Journal of Advanced Clinical and Research Insights

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Human herpes virus-8 in human immunodeficiency virus/acquired immunodeficiency syndrome - associated oral Kaposi’s sarcoma

K. Badari Rao,

Department of Oral Pathology & Microbiology, NSVK Sri Venkateshwara Dental College & Hospital, Bannerughatta, Bangalore, Karnataka, India
Correspondence Dr. K. Badari Rao, Department of Oral Pathology & Microbiology, NSVK Sri Venkateshwara Dental College & Hospital, Kariyappanahalli, Anekal Road, Bannerughatta, Bangalore - 560 083, Karnataka, India. Phone: +91-9902028816, Email:
Received 05 April 2014; Accepted 04 July 2014
doi: 10.15713/ins.jcri.9


Human herpes virus-8 (HHV-8), now called Kaposi’s sarcoma-associated herpes virus (KSHV), as a probable causative agent of Kaposi’s sarcoma (KS) was putforth when it was first detected in KS specimens in 1994. Since then, many investigators have confirmed the association of HHV-8 and human immunodeficiency virus/acquired immunodeficiency syndrome (HIV/AIDS) - associated KS. This study was done to review the original research aimed at assessing the presence of HHV-8 in HIV/AIDS-associated oral KS and other oral lesions.


Acquired immunodeficiency syndrome, human herpes virus-8, human immunodeficiency virus, oral Kaposi’s sarcoma


Kaposi’s sarcoma (KS), named after the Hungarian physician Moricz Kaposi, is a common vascular tumor seen in human immunodeficiency virus (HIV) infected patients and is one of the acquired immunodeficiency syndrome (AIDS) defining illness. AIDS-associated KS frequently involves the mucocutaneous regions of the head and neck as primary sites, in approximately 10% of all HIV-infected patients and in about 20% of patients in the homosexual/bisexual risk group.[1] The oral cavity is involved in 50-80% of these cases, with the mucosa of the hard and soft palate, gingiva, and tongue being the most common locations.[1,2]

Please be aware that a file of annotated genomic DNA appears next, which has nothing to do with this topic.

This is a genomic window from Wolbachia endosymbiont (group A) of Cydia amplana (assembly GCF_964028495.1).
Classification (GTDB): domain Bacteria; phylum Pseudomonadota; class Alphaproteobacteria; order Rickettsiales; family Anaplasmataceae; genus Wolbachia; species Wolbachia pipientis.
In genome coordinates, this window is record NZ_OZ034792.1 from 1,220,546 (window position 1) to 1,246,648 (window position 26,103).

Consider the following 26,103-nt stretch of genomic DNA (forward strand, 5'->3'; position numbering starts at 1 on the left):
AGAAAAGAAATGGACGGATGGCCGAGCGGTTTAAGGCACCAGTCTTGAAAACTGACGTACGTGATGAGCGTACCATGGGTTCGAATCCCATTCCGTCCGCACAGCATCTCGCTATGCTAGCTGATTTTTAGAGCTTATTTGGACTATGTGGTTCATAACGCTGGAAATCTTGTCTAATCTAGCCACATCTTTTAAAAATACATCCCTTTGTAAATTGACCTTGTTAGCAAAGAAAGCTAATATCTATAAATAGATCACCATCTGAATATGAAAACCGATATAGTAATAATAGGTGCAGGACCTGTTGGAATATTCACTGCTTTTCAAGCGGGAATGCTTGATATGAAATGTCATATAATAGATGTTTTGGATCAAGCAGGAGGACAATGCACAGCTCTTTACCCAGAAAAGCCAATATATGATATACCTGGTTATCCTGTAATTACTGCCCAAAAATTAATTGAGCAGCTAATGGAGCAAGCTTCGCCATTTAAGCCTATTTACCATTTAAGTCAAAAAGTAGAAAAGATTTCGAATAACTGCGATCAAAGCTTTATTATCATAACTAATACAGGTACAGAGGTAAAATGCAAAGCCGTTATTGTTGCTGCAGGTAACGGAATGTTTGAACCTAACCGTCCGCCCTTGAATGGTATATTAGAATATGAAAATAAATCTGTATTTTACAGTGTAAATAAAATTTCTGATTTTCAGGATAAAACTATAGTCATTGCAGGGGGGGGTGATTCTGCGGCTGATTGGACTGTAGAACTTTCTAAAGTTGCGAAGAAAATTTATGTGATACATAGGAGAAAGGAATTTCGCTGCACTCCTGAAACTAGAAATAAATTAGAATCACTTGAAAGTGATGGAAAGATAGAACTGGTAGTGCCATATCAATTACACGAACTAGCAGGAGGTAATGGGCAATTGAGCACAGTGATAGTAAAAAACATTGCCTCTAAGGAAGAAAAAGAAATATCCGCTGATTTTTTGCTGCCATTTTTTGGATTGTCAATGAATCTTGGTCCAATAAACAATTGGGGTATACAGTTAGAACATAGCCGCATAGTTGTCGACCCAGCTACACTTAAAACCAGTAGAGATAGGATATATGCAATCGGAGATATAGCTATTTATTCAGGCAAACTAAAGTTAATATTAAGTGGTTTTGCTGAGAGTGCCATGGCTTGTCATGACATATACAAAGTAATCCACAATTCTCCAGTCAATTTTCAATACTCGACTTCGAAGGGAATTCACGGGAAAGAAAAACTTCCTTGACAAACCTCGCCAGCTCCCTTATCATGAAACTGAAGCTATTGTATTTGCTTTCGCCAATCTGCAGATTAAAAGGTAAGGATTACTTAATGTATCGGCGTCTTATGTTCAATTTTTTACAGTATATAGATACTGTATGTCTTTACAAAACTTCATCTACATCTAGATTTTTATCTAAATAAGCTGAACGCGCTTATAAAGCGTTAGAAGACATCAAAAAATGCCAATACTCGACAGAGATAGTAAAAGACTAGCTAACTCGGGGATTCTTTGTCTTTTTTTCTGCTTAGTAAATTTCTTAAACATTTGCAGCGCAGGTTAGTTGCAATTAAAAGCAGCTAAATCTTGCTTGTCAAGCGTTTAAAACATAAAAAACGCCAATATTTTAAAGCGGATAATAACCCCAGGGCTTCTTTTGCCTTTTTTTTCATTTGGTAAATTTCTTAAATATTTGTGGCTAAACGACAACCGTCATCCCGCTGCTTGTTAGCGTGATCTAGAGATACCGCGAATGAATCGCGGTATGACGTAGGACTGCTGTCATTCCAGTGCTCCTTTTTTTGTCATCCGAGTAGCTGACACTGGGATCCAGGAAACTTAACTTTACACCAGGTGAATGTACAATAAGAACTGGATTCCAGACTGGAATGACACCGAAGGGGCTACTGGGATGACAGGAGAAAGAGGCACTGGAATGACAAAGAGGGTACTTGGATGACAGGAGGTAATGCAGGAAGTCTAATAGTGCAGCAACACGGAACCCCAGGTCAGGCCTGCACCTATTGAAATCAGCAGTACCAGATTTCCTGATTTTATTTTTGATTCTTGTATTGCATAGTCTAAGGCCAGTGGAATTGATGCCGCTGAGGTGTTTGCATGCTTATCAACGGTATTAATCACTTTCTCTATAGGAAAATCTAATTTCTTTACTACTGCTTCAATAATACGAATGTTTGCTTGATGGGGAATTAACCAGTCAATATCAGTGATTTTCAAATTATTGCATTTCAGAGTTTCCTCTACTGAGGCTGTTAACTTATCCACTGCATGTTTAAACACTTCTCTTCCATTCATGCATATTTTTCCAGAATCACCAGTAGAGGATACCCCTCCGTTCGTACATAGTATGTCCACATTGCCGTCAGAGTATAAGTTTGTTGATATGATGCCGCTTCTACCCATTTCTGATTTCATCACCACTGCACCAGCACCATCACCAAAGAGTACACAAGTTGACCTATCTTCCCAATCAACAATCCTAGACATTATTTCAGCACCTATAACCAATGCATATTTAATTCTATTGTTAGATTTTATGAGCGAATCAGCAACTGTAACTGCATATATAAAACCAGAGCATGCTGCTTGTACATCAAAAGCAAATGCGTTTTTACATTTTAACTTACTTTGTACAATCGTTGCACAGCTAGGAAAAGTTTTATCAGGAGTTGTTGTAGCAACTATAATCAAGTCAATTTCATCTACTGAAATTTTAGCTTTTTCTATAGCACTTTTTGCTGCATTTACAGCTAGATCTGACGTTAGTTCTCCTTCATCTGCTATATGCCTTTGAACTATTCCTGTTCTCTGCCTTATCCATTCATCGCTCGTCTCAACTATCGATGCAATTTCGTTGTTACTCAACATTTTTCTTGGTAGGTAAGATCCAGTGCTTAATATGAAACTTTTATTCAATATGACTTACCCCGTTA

This study aims to review the original research articles for assessing the prevalence percentage of human herpes virus-8 (HHV-8) in HIV/AIDS-associated oral KS.

Materials and Methods

A MEDLINE search was done using the keywords Kaposi’s sarcoma, oral Kaposi’s sarcoma, HIV-associated oral KS, AIDS-associated oral KS, HHV-8, and Kaposi’s sarcoma-associated herpesvirus (KSHV). The purpose of the search was to obtain original research articles pertaining to this review. A total of 8 articles could be included in the study; case reports being excluded. The details of the articles included for this review are listed in Table 1.

Table 1

Studies addressing the presence of HHV-8 in HIV/AIDS-associated oral KS


Based on the articles reviewed, the study sample could be categorized into three groups i.e. samples from:

  1. HIV-positive (HIV(+)) patients with oral KS.

  2. HIV(+) patients with other oral lesions.

  3. HIV-negative (HIV(−)) patients with other oral lesions.

Data entry and statistical analysis were performed using SPSS version 10.0.5®. Analysis of variance (ANOVA) was done to compare the prevalence percentage of HHV-8 in each group.


The prevalence percentage of HHV-8 (Table 2 and Graph 1):

  • 82% in Group 1 i.e., HIV(+) oral KS samples

  • 23% in Group 2, i.e., HIV(+) other oral lesion samples

  • 0% in Group 3, i.e., HIV(−) other oral lesion samples.

Table 2

Mean prevalence percentage of HHV-8 in the three sample groups

Graph 1

Prevalence percentage of human herpes virus-8 in the three sample groups


The difference in prevalence percentage between the three groups was statistically significant (P = 0.001).